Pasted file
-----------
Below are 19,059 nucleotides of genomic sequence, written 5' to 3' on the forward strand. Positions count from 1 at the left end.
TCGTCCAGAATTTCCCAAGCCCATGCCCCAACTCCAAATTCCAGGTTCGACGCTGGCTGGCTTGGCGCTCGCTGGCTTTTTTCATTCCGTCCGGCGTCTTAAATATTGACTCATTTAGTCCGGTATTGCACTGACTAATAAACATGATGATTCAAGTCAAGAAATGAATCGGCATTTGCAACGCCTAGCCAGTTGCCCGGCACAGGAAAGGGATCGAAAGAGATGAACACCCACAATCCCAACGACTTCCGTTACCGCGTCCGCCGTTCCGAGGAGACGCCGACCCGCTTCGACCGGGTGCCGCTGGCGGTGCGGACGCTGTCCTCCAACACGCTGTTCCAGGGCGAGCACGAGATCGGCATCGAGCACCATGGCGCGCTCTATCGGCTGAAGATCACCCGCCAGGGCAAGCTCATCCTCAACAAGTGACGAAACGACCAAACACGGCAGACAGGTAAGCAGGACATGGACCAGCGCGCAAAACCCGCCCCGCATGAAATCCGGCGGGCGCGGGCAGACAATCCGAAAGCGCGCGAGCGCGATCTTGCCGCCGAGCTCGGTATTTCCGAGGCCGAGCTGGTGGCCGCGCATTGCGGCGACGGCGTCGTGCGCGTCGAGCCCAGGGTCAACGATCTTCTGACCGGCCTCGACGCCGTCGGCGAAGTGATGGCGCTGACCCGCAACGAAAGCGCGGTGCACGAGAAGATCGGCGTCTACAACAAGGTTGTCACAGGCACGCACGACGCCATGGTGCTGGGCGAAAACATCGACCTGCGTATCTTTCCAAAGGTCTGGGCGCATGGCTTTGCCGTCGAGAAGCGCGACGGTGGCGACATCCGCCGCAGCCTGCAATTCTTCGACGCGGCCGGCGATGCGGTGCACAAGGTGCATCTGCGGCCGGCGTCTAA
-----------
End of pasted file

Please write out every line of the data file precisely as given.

Below are 19,059 nucleotides of genomic sequence, written 5' to 3' on the forward strand. Positions count from 1 at the left end.
TCGTCCAGAATTTCCCAAGCCCATGCCCCAACTCCAAATTCCAGGTTCGACGCTGGCTGGCTTGGCGCTCGCTGGCTTTTTTCATTCCGTCCGGCGTCTTAAATATTGACTCATTTAGTCCGGTATTGCACTGACTAATAAACATGATGATTCAAGTCAAGAAATGAATCGGCATTTGCAACGCCTAGCCAGTTGCCCGGCACAGGAAAGGGATCGAAAGAGATGAACACCCACAATCCCAACGACTTCCGTTACCGCGTCCGCCGTTCCGAGGAGACGCCGACCCGCTTCGACCGGGTGCCGCTGGCGGTGCGGACGCTGTCCTCCAACACGCTGTTCCAGGGCGAGCACGAGATCGGCATCGAGCACCATGGCGCGCTCTATCGGCTGAAGATCACCCGCCAGGGCAAGCTCATCCTCAACAAGTGACGAAACGACCAAACACGGCAGACAGGTAAGCAGGACATGGACCAGCGCGCAAAACCCGCCCCGCATGAAATCCGGCGGGCGCGGGCAGACAATCCGAAAGCGCGCGAGCGCGATCTTGCCGCCGAGCTCGGTATTTCCGAGGCCGAGCTGGTGGCCGCGCATTGCGGCGACGGCGTCGTGCGCGTCGAGCCCAGGGTCAACGATCTTCTGACCGGCCTCGACGCCGTCGGCGAAGTGATGGCGCTGACCCGCAACGAAAGCGCGGTGCACGAGAAGATCGGCGTCTACAACAAGGTTGTCACAGGCACGCACGACGCCATGGTGCTGGGCGAAAACATCGACCTGCGTATCTTTCCAAAGGTCTGGGCGCATGGCTTTGCCGTCGAGAAGCGCGACGGTGGCGACATCCGCCGCAGCCTGCAATTCTTCGACGCGGCCGGCGATGCGGTGCACAAGGTGCATCTGCGGCCGGCGTCTAA